Keeping Them Interested

In order to hold your audience's interest, you must engage them and make them think. Earlier on, we considered the points that will be of most interest to them. Read through those points again, and then consider the tips below.

Include elements of interactivity, such as conducting a straw poll (e.g. "How many people here are afraid of flying?"), asking the audience a direct question (e.g. "Can anyone here tell us why they are frightened of spiders?") or even conducting a short quiz. Anything which makes people take action will work.

Make provocative statements, such as ("If global warming continues at its present rate, one-third of you will have to move because of flooding in the next ten years"). Be careful here - you need to be able to back up anything that you say, or your audience may turn against you.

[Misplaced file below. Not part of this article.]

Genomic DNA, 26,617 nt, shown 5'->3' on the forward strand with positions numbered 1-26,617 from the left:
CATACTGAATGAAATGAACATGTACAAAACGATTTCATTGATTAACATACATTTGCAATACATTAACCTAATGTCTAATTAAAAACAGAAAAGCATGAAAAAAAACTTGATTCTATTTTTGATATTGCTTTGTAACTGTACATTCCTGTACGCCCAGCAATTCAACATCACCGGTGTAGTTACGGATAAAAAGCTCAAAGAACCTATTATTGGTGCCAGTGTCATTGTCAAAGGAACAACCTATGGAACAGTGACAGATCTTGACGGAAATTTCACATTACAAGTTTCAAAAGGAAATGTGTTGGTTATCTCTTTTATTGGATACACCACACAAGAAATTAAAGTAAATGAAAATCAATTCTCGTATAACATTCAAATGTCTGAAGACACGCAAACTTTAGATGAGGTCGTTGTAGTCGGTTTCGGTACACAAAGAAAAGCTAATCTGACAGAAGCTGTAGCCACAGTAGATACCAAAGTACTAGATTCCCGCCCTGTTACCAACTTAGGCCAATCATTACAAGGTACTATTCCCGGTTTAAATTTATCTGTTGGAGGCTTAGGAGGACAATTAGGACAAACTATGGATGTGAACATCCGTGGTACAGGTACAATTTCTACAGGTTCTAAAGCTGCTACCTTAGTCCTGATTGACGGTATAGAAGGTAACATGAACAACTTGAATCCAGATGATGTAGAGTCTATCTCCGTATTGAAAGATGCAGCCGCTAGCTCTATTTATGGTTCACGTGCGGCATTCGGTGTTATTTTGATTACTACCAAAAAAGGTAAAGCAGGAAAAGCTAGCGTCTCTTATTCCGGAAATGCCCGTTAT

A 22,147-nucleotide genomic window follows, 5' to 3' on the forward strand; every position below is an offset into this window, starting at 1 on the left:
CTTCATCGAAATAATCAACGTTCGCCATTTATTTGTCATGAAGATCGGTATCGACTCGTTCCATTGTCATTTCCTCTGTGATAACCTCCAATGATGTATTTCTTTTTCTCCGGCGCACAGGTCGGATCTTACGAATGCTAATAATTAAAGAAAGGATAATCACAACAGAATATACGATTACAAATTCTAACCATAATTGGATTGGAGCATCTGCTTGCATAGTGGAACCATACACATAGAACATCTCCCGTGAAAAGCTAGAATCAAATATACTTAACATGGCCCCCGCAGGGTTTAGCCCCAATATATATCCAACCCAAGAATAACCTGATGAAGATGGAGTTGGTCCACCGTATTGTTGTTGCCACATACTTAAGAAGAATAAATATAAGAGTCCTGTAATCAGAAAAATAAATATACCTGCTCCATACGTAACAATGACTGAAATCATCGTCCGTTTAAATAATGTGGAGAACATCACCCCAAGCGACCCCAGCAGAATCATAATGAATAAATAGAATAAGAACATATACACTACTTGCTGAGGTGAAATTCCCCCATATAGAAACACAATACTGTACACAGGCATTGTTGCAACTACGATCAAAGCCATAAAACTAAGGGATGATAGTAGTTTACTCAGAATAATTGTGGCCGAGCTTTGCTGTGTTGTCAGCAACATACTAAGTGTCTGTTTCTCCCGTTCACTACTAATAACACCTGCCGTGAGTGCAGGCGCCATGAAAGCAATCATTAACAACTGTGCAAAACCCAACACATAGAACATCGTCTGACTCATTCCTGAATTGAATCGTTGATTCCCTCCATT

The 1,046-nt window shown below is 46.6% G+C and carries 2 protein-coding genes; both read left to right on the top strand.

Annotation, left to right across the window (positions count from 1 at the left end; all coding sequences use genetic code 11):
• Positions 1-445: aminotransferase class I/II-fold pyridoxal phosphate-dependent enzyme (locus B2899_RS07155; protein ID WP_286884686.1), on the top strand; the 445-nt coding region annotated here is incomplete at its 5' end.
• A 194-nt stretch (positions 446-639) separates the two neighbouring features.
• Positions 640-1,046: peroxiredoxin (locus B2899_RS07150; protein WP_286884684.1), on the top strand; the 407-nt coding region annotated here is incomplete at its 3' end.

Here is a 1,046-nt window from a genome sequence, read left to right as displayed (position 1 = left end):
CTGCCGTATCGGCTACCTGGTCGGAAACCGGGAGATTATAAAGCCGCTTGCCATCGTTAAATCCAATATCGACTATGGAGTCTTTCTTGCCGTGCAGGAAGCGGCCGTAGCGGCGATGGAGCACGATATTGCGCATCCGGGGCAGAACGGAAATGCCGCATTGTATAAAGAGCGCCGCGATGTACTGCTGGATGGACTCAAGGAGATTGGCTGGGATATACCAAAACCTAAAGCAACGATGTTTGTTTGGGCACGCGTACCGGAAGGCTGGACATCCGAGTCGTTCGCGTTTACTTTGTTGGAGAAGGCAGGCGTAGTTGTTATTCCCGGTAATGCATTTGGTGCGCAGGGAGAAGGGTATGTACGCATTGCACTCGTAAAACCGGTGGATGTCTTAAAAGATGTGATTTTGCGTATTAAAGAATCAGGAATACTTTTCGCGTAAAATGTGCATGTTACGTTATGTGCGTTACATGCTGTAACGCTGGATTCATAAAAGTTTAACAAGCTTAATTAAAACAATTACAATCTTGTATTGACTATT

Use written exercises, either individually or in small groups, to break up your presentation and encourage feedback. Make sure that any exercises that you offer are directly related to the topic, and not just an excuse for you to rest your voice!

Of course, the way you use your voice is also vary important. You can vary the pitch, tone and pace of your delivery to emphasise particular points. Used sparingly, sudden raising or lowering of your voice is an extremely effective technique. Best of all, pausing for several seconds, and looking around your audience will produce an anticipation that will allow you to deliver your key message. Think about ways that you can include interactivity in your speech, and write down three techniques that you will use.

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